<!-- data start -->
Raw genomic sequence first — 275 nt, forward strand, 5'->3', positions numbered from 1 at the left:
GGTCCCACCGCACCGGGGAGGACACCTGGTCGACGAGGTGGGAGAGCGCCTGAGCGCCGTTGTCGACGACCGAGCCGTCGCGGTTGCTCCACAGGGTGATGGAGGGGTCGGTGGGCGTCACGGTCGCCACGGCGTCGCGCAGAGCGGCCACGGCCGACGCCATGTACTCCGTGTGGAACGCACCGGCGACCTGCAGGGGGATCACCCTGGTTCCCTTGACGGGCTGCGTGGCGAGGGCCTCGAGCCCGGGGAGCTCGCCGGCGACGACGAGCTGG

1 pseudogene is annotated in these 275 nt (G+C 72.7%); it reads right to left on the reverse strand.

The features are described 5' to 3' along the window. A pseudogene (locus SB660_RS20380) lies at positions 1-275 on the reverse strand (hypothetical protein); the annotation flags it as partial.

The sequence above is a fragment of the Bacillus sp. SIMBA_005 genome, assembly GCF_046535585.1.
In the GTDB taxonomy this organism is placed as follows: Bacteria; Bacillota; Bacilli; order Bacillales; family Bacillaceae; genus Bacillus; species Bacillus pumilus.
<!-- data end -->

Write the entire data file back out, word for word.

Raw genomic sequence first — 275 nt, forward strand, 5'->3', positions numbered from 1 at the left:
GGTCCCACCGCACCGGGGAGGACACCTGGTCGACGAGGTGGGAGAGCGCCTGAGCGCCGTTGTCGACGACCGAGCCGTCGCGGTTGCTCCACAGGGTGATGGAGGGGTCGGTGGGCGTCACGGTCGCCACGGCGTCGCGCAGAGCGGCCACGGCCGACGCCATGTACTCCGTGTGGAACGCACCGGCGACCTGCAGGGGGATCACCCTGGTTCCCTTGACGGGCTGCGTGGCGAGGGCCTCGAGCCCGGGGAGCTCGCCGGCGACGACGAGCTGG

1 pseudogene is annotated in these 275 nt (G+C 72.7%); it reads right to left on the reverse strand.

The features are described 5' to 3' along the window. A pseudogene (locus SB660_RS20380) lies at positions 1-275 on the reverse strand (hypothetical protein); the annotation flags it as partial.

The sequence above is a fragment of the Bacillus sp. SIMBA_005 genome, assembly GCF_046535585.1.
In the GTDB taxonomy this organism is placed as follows: Bacteria; Bacillota; Bacilli; order Bacillales; family Bacillaceae; genus Bacillus; species Bacillus pumilus.